How my Instagram account got hacked
Every so often I receive an unsolicited friend request on social media from an attractive woman doing a suggestive pose in her profile picture.
I’m not just showing off that I get the occasional friend request from an attractive lady. The person in the profile picture of these accounts probably looks nothing like the person requesting to follow or befriend me.
Quite often these are hijacked accounts used by a cybercriminal to exploit your sexual desires.
I’m going to share a deep dark secret with you
In April 2012, Instagram was launched on Android devices. When the popularity of the Android app grew, I signed up to an account and uploaded a single picture to see what the fuss was about. I then removed the app and didn’t sign into the app again until 2015.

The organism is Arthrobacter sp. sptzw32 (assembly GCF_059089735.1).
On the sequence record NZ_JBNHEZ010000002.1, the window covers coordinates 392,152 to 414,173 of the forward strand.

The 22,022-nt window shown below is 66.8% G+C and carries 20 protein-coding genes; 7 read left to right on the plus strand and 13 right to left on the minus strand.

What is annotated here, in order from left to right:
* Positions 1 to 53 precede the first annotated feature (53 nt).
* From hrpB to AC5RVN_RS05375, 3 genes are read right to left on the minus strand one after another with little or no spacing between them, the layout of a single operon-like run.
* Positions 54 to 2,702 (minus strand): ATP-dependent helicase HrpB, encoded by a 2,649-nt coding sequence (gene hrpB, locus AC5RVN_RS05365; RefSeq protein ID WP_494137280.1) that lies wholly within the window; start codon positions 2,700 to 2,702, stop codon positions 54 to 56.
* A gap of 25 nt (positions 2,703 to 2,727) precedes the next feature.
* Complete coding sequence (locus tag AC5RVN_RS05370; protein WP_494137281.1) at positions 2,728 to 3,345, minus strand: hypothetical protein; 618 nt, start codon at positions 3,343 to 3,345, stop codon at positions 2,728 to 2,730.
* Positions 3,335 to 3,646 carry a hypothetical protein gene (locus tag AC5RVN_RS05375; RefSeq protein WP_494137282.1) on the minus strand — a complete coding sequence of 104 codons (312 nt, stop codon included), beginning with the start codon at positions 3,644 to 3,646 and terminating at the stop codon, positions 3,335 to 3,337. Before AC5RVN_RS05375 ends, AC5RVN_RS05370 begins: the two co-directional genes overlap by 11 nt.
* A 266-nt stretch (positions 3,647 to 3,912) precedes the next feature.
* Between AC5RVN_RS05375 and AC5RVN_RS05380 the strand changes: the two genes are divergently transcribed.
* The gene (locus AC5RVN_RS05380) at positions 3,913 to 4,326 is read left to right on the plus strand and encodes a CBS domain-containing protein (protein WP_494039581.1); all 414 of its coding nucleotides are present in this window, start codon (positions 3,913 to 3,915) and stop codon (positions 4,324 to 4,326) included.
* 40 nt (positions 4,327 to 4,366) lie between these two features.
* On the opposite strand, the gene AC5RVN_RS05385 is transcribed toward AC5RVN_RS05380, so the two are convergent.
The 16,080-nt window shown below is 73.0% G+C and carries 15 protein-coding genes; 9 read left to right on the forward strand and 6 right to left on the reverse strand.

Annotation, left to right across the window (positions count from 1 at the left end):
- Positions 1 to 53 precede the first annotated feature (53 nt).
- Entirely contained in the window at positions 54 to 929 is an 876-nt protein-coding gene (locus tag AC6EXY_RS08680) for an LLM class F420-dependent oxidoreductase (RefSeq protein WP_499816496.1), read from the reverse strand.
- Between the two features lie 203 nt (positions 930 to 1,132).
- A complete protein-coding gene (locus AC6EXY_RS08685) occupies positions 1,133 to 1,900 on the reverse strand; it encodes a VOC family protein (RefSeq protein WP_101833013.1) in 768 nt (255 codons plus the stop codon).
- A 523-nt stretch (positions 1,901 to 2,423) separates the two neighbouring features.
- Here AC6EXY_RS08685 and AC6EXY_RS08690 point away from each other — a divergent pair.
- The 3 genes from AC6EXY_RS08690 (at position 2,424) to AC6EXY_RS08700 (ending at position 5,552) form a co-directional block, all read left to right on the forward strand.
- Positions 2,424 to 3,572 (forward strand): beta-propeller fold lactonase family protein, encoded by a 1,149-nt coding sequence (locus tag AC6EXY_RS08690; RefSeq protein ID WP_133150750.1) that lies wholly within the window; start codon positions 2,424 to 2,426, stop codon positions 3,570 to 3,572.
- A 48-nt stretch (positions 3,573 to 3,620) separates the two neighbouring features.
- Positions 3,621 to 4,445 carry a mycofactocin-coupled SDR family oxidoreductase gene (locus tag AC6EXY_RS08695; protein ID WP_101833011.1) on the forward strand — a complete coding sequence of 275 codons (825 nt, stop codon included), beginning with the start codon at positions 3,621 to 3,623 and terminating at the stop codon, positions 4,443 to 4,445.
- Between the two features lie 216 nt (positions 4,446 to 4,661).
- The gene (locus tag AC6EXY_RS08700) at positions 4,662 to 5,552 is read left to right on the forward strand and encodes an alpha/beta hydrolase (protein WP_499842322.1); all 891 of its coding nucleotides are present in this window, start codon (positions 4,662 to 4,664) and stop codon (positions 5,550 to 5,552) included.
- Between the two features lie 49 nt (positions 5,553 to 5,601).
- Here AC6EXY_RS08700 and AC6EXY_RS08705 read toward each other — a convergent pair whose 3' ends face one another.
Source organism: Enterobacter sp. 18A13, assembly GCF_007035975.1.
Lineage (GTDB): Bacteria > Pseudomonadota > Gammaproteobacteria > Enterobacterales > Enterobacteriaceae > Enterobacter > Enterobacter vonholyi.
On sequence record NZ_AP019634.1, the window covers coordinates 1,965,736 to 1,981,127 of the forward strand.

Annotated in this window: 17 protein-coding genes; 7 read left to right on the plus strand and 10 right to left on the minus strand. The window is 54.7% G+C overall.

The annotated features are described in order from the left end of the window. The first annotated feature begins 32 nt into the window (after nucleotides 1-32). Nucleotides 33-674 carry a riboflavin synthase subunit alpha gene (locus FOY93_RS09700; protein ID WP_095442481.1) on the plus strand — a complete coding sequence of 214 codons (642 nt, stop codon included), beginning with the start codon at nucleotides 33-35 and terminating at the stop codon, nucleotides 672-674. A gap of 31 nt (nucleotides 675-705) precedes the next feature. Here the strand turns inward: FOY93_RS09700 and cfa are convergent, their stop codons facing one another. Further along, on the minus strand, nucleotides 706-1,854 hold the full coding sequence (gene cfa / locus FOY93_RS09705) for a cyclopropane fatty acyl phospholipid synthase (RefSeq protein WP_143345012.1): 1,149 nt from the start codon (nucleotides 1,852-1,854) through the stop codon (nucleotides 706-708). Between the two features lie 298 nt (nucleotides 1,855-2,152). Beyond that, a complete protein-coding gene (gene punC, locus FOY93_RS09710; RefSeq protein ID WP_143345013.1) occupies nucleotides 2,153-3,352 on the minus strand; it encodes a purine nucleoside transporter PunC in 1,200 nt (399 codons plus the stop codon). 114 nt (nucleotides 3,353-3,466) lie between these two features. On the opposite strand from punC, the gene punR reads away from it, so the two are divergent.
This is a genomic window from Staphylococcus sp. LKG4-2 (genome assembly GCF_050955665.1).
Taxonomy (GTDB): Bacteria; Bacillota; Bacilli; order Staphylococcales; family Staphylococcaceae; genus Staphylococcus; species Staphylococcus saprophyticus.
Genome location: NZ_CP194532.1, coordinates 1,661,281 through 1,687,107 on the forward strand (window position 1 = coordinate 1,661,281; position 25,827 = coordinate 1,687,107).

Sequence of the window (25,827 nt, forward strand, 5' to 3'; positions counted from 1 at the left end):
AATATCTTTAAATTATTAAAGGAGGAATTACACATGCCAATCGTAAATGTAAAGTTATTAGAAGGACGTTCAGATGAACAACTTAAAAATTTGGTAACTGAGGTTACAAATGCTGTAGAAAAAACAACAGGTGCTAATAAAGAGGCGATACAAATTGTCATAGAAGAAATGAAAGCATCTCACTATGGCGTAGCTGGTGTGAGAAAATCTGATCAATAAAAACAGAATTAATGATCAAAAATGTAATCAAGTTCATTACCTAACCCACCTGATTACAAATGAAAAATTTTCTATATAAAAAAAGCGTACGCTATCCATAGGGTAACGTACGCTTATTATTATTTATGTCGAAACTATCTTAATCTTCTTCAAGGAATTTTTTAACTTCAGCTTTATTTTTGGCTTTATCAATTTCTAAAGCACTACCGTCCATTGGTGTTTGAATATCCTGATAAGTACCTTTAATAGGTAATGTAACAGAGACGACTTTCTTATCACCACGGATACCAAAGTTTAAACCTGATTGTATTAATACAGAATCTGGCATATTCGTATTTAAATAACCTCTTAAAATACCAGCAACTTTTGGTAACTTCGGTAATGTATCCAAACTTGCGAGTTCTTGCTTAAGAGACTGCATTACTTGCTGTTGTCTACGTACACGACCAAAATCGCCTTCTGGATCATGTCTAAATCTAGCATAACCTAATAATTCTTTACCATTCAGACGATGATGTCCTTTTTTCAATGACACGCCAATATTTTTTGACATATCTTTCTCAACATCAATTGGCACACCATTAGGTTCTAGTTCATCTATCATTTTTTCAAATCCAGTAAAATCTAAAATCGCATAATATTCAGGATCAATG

When I signed in, I could see that my account had been following thousands of people unknown to me.
Yes, that’s right ladies and gentlemen, I may have once been an attractive woman doing a suggestive pose to lure people into following me back or click on a link. Well, perhaps my hacked Instagram account could have been.
I had a million and one questions running through my head as to how this could happen. In 2015 my career in IT Security was budding, and to save myself the embarrassment of having a hacked account, I immediately changed my password and unfollowed all unknown accounts.
4 years on, I think I know what happened
In the news every so often, we see a company suffering a data breach. These data breaches may include things like passwords and email addresses. Between 2012 when Instagram was launched and 2015 when I logged back into my account there were a number of breaches of note, including Yahoo, Adobe, eBay, JP Morgan, LinkedIn and Target.
It’s very likely that whoever logged into my dormant Instagram account was using a method that is referred to as credential stuffing.